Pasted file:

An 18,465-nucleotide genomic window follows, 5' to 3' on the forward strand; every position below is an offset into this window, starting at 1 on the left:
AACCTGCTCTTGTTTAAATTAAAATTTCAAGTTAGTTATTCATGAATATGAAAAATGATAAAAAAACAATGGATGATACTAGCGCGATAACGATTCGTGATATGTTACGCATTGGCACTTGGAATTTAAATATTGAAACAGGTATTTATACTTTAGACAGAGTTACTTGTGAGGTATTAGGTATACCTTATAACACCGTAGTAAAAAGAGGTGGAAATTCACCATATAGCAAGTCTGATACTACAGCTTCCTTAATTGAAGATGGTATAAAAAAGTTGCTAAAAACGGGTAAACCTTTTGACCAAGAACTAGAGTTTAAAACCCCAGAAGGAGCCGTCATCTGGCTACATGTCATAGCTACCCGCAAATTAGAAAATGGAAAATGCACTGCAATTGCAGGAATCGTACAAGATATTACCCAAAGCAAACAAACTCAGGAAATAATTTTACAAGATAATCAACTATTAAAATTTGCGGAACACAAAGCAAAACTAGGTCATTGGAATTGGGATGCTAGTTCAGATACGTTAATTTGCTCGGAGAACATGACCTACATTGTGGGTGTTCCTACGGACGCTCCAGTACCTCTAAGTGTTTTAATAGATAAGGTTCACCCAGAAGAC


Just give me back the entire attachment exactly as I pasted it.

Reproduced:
An 18,465-nucleotide genomic window follows, 5' to 3' on the forward strand; every position below is an offset into this window, starting at 1 on the left:
AACCTGCTCTTGTTTAAATTAAAATTTCAAGTTAGTTATTCATGAATATGAAAAATGATAAAAAAACAATGGATGATACTAGCGCGATAACGATTCGTGATATGTTACGCATTGGCACTTGGAATTTAAATATTGAAACAGGTATTTATACTTTAGACAGAGTTACTTGTGAGGTATTAGGTATACCTTATAACACCGTAGTAAAAAGAGGTGGAAATTCACCATATAGCAAGTCTGATACTACAGCTTCCTTAATTGAAGATGGTATAAAAAAGTTGCTAAAAACGGGTAAACCTTTTGACCAAGAACTAGAGTTTAAAACCCCAGAAGGAGCCGTCATCTGGCTACATGTCATAGCTACCCGCAAATTAGAAAATGGAAAATGCACTGCAATTGCAGGAATCGTACAAGATATTACCCAAAGCAAACAAACTCAGGAAATAATTTTACAAGATAATCAACTATTAAAATTTGCGGAACACAAAGCAAAACTAGGTCATTGGAATTGGGATGCTAGTTCAGATACGTTAATTTGCTCGGAGAACATGACCTACATTGTGGGTGTTCCTACGGACGCTCCAGTACCTCTAAGTGTTTTAATAGATAAGGTTCACCCAGAAGAC